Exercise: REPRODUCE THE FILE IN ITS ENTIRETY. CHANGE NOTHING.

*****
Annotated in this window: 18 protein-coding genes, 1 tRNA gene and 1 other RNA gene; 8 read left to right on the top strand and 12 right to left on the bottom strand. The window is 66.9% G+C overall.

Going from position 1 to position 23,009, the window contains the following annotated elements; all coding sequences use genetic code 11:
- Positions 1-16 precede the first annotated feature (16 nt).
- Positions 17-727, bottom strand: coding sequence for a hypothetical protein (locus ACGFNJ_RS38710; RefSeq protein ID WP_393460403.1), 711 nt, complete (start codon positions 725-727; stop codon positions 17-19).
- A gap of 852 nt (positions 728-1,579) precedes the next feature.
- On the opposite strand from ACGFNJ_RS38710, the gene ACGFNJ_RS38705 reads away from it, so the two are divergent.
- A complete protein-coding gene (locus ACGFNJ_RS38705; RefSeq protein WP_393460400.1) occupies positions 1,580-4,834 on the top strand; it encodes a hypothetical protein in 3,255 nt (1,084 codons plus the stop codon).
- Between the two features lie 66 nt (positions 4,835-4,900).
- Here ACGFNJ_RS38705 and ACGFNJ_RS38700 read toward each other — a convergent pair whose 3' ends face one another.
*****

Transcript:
Annotated in this window: 18 protein-coding genes, 1 tRNA gene and 1 other RNA gene; 8 read left to right on the top strand and 12 right to left on the bottom strand. The window is 66.9% G+C overall.

Going from position 1 to position 23,009, the window contains the following annotated elements; all coding sequences use genetic code 11:
- Positions 1-16 precede the first annotated feature (16 nt).
- Positions 17-727, bottom strand: coding sequence for a hypothetical protein (locus ACGFNJ_RS38710; RefSeq protein ID WP_393460403.1), 711 nt, complete (start codon positions 725-727; stop codon positions 17-19).
- A gap of 852 nt (positions 728-1,579) precedes the next feature.
- On the opposite strand from ACGFNJ_RS38710, the gene ACGFNJ_RS38705 reads away from it, so the two are divergent.
- A complete protein-coding gene (locus ACGFNJ_RS38705; RefSeq protein WP_393460400.1) occupies positions 1,580-4,834 on the top strand; it encodes a hypothetical protein in 3,255 nt (1,084 codons plus the stop codon).
- Between the two features lie 66 nt (positions 4,835-4,900).
- Here ACGFNJ_RS38705 and ACGFNJ_RS38700 read toward each other — a convergent pair whose 3' ends face one another.